We still find digital agencies that do not disclose the cost of their services on their websites. Let's take a quick look at reasons why agencies with public pricing plans are at an advantage over agencies without.
A. No invasion of privacy:
Getting an instant look at pricing on a website without having to sign up or provide a phone number or email is a safe bet for most customers. They likely work within a certain marketing budget and would like to have a look at pricing without being pushed into a conversation over email or phone.
B. Comparing different agencies:
Since there are many digital agencies just the click of the Google search button away, customers will try to get the best deal. If you don't display your pricing people may be less inclined to include you as one of their options.
C. Saves Time:
Sending a request through a contact form for pricing means you have to wait at least 24 to 48 hours. Compared to the few seconds it takes to look at pricing on a website, keeping customers waiting for a return email or call means leaving conversions to chance.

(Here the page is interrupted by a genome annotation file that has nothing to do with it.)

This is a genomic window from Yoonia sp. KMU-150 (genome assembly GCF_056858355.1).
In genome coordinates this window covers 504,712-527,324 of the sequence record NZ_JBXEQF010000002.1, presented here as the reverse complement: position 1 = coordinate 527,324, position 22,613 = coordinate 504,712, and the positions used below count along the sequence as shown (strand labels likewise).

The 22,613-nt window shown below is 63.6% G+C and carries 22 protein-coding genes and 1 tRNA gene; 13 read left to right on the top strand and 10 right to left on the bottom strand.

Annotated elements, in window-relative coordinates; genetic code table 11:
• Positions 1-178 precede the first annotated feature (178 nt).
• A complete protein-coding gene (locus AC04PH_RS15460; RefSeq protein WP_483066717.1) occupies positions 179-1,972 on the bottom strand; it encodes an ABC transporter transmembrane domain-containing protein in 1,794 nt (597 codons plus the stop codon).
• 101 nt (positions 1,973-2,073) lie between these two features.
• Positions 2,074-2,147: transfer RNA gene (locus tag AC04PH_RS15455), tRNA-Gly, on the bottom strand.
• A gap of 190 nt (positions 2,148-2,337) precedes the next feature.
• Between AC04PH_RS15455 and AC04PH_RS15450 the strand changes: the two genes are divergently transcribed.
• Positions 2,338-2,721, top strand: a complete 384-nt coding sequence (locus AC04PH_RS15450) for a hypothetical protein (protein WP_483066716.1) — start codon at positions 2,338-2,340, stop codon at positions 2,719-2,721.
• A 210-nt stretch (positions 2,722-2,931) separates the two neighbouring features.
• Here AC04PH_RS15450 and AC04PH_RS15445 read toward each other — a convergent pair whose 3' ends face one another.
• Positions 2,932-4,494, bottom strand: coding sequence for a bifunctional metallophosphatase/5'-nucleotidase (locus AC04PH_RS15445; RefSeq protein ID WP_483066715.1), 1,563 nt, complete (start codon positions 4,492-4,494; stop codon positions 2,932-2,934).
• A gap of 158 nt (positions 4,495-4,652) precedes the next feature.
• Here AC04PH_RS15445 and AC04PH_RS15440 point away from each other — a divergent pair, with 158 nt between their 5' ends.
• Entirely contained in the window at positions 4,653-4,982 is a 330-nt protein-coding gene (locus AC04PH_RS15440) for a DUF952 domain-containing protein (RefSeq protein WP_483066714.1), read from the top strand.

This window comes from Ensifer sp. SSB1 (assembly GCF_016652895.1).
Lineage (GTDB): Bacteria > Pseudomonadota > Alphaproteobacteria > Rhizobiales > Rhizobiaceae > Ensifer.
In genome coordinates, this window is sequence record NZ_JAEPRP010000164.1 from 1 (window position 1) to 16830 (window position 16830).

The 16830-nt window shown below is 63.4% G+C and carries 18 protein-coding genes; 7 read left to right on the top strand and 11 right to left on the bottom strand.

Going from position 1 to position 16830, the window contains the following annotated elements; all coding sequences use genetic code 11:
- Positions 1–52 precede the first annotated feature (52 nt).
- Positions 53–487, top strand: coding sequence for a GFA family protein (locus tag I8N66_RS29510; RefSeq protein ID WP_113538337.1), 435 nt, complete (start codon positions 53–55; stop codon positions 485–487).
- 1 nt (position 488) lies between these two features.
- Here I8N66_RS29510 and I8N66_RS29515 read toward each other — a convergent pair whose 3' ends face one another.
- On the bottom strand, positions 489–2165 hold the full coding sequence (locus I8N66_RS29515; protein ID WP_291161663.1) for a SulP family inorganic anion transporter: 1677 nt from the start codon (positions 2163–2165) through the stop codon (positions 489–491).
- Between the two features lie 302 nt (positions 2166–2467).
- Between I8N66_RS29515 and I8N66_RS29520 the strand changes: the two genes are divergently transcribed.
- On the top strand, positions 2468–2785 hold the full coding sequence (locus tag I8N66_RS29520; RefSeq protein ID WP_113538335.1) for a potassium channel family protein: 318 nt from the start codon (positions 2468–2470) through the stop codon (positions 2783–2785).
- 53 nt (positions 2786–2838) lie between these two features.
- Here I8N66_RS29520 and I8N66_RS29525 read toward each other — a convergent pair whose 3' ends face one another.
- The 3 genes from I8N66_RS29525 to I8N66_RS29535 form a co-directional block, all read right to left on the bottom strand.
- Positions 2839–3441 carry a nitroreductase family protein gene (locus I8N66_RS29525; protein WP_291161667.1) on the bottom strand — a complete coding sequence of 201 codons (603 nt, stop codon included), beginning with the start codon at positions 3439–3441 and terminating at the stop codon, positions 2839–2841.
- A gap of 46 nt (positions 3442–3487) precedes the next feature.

In short, agencies that opt to showcase their pricing cut to the chase and respect the customer's time, thereby increasing their chance of gaining conversions.
There are many enterprise-level digital agencies that do not reveal pricing on their site. Their reputation probably precedes their performance and this system of private pricing strategy works for them.
If you are sure that you offer competitive pricing for the same services that your enterprise-level counterparts provide, do not hesitate to make your pricing public. In the end, weigh your marketing goals to decide whether or not to be transparent with your agency's pricing structure.
2. Packaged Plans:
Given the sheer versatility of services provided by a digital agency, it is very difficult to plan and compose pricing packages that fit all your customers needs.
Services like pay-per-click, on-page and off-page SEO and social media management are probably easy to organize into packaged plans, as the services are pretty straightforward. But other services, such as creating a mobile app, building websites, designing a mobile website or any kind of integrated system development may be too complicated to fit into a fixed package price.